More Than 240 Million Consumers Could Buy PlayStation 4, Xbox 720, Wii U

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It might be hard to tell when looking at the sales figures for Nintendo's (OTC: NTDOY ) latest game machine , but the console game market is actually growing. In fact, it has been growing for more than 20 years.

According to VGChartz , which chronicles the lifetime sales figures for almost every console released, Nintendo sold 49 million units of the Super Nintendo Entertainment System during the '90s. At the same time, Sega sold 28 million Genesis consoles. With few other gaming options available (Game Boy and other handheld devices excluded), it is safe to assume that the industry peaked with those units. Thus, when the next slate of consoles arrived, manufacturers had roughly 77 million consumers to go after.

During the next era, Sega dropped significantly, selling only 8.8 million units of the Saturn. Nintendo sold 32.9 million Nintendo 64 consoles -- a respectable number, to be certain, but far lower than the Super NES or even the original NES, which sold 61.9 million units.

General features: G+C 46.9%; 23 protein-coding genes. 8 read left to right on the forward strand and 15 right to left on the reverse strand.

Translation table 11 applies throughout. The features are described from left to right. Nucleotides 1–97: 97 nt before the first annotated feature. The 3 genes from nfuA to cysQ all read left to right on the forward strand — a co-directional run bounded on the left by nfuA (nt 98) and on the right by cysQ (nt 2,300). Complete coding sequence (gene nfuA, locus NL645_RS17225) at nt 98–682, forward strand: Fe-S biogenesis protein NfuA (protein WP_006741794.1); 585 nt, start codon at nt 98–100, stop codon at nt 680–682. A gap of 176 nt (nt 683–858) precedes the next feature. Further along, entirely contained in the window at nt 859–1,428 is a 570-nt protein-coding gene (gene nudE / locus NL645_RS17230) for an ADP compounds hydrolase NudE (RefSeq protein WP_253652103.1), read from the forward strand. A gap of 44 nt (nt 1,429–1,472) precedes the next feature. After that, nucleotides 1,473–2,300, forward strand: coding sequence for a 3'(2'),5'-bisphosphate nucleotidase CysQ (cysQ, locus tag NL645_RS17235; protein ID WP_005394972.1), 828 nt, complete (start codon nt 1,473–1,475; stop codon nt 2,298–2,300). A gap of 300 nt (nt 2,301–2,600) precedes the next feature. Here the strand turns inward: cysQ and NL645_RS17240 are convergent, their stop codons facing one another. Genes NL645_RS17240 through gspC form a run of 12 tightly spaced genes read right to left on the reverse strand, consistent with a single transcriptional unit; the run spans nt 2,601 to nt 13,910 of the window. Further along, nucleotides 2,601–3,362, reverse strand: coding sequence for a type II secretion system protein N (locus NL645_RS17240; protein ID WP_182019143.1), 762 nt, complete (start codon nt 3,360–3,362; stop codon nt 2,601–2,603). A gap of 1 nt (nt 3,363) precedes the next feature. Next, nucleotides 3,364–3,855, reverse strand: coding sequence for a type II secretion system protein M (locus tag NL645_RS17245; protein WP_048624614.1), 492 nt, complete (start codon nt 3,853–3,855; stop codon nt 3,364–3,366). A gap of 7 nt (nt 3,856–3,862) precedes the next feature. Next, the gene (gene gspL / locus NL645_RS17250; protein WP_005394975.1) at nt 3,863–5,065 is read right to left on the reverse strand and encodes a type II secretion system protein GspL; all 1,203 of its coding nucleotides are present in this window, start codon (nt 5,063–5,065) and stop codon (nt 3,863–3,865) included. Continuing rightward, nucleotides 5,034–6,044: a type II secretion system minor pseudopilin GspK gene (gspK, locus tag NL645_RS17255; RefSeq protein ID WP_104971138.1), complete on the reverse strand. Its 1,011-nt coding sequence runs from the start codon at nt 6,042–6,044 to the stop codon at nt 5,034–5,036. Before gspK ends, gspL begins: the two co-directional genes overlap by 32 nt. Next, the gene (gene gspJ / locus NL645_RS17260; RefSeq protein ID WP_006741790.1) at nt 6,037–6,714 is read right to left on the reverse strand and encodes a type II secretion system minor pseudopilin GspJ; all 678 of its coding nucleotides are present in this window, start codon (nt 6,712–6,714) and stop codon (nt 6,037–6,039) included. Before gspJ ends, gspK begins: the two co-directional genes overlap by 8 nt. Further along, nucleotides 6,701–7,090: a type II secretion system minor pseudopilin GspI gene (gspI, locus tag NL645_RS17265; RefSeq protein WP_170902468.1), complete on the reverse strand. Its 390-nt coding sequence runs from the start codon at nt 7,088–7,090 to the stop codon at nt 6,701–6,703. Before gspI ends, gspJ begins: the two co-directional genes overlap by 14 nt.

Sony, however, sold 104 million PlayStations. When the sales of all three consoles were combined, the market potential had been raised significantly to more than 140 million consumers.

The trend continued when the next batch of consoles arrived. Sega's Dreamcast was in-line with its predecessor, selling eight million units. Nintendo plummeted and sold only 21.7 million GameCubes. Microsoft (NASDAQ: MSFT ), the new kid on the block, sold nearly 25 million Xboxes. Sony, the reigning champion, sold 153 million PlayStation 2 consoles.

With those four consoles, the market had risen to more than 207 potential buyers.

The market grew even larger when the next consoles were released. Microsoft nearly tripled its sales of the original Xbox by selling more than 74 million Xbox 360 units. Nintendo set a new record by selling 98.8 million Wii consoles -- double the number of Super NES units it sold in the '90s.

Sony, however, did not perform as well. The company has only sold 72 million PlayStation 3 units since it was released in the fall of 2006. In order for Sony to match its previous record, the aging console would have to double its sales over the next five years. That is not likely to happen now that PlayStation 4 is on the horizon .

Even so, the combined sales of these three consoles set a new record: more than 244 million units.

This could explain why Sony is so eager to unveil its next console -- to start cashing in on the millions of consumers that might be interested in buying the next PlayStation.

Follow me @LouisBedigianBZ

(c) 2013 Benzinga.com. Benzinga does not provide investment advice. All rights reserved.

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This article appears in: Investing , Stocks

Referenced Stocks: MSFT , NTDOY

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